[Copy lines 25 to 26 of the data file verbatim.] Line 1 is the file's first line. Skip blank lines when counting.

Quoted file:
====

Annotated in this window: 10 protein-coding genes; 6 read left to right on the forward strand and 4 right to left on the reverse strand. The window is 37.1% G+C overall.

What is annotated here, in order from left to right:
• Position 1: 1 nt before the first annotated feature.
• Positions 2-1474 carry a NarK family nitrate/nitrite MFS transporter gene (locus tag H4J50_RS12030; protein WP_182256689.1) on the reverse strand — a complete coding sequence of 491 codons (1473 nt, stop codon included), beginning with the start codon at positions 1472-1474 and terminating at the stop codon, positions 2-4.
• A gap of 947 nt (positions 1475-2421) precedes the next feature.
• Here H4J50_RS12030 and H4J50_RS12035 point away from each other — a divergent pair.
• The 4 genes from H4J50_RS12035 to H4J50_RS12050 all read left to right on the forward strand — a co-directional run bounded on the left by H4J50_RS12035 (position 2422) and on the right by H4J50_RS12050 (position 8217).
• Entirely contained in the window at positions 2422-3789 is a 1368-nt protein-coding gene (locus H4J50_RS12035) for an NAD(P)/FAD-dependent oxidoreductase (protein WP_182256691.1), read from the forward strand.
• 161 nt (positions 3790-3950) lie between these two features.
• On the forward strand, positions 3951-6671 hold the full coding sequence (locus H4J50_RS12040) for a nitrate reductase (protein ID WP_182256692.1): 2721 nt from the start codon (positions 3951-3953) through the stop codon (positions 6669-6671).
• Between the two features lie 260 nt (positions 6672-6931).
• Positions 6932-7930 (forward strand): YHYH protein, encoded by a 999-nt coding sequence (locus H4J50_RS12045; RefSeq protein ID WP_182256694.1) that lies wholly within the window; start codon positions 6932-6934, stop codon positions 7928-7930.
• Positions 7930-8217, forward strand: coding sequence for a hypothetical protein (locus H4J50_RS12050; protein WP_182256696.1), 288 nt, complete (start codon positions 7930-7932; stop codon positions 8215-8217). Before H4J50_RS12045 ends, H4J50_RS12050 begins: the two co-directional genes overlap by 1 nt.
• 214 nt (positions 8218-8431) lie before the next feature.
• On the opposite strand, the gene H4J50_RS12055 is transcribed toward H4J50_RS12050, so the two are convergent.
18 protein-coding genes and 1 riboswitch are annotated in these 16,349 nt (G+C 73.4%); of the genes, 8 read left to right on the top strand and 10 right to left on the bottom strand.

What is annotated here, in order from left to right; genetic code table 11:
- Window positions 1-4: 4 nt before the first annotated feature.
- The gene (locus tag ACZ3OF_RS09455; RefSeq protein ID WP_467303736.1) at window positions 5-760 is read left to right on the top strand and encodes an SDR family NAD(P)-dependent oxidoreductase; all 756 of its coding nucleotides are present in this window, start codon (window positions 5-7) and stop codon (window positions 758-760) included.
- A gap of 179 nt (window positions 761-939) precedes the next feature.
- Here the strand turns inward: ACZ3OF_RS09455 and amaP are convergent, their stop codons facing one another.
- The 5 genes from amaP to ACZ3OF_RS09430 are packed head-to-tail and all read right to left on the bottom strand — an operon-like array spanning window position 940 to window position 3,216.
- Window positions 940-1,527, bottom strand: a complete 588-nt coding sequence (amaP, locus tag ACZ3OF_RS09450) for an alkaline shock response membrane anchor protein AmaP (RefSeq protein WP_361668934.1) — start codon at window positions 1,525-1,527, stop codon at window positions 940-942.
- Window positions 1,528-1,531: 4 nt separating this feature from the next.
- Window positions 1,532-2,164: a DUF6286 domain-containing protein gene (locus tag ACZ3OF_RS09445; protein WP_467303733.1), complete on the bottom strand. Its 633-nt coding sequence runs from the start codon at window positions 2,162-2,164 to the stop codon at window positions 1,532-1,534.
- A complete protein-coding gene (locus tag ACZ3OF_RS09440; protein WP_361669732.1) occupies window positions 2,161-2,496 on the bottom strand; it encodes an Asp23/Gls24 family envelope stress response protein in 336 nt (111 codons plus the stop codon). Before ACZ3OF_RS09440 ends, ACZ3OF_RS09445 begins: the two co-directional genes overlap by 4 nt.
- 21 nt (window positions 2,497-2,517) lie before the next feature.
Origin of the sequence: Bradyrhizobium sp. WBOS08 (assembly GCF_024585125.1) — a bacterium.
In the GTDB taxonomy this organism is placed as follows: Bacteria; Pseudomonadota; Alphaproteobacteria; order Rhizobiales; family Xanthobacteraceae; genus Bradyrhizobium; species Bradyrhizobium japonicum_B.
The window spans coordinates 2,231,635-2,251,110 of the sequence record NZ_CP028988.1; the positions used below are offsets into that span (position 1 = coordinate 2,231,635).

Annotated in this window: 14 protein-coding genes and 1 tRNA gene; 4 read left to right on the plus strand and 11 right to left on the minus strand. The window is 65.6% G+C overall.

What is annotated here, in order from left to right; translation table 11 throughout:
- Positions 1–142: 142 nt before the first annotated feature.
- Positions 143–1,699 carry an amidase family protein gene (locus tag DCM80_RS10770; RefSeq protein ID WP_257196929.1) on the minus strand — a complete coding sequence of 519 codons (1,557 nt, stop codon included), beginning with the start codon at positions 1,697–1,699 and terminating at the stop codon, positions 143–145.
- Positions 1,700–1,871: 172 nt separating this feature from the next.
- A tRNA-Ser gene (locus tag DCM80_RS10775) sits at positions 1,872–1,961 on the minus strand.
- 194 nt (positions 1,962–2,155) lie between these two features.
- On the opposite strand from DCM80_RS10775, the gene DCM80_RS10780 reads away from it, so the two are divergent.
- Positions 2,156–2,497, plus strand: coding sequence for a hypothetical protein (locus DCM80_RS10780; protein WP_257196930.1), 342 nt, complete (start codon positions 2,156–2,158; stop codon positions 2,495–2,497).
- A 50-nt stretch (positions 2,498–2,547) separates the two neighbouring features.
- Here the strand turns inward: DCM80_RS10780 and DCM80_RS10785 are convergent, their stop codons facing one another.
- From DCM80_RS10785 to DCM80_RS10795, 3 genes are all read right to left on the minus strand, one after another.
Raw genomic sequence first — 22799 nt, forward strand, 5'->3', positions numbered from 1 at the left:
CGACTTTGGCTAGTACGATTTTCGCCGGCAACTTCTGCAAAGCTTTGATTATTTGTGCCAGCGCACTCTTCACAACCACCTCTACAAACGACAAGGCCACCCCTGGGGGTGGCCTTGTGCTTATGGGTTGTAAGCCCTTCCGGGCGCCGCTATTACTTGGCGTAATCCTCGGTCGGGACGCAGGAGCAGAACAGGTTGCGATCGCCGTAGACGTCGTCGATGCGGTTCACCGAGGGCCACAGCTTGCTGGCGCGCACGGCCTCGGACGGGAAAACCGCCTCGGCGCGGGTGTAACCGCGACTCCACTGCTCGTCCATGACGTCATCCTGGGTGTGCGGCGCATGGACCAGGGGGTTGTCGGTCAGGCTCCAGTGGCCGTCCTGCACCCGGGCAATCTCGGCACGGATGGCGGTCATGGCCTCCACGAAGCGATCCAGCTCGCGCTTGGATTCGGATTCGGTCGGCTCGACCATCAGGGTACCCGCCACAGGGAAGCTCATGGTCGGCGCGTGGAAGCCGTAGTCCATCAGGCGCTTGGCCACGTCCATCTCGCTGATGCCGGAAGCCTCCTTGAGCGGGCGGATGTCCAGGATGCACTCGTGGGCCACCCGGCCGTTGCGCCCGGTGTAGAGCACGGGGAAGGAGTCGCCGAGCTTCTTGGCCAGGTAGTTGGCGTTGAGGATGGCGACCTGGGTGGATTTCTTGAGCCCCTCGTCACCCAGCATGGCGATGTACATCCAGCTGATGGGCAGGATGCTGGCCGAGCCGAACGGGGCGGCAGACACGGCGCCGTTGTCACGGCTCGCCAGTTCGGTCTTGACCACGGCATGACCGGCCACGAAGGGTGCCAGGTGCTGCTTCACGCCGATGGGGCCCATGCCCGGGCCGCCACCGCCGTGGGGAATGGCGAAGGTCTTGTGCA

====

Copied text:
- Window positions 1,532-2,164: a DUF6286 domain-containing protein gene (locus tag ACZ3OF_RS09445; protein WP_467303733.1), complete on the bottom strand. Its 633-nt coding sequence runs from the start codon at window positions 2,162-2,164 to the stop codon at window positions 1,532-1,534.
- A complete protein-coding gene (locus tag ACZ3OF_RS09440; protein WP_361669732.1) occupies window positions 2,161-2,496 on the bottom strand; it encodes an Asp23/Gls24 family envelope stress response protein in 336 nt (111 codons plus the stop codon). Before ACZ3OF_RS09440 ends, ACZ3OF_RS09445 begins: the two co-directional genes overlap by 4 nt.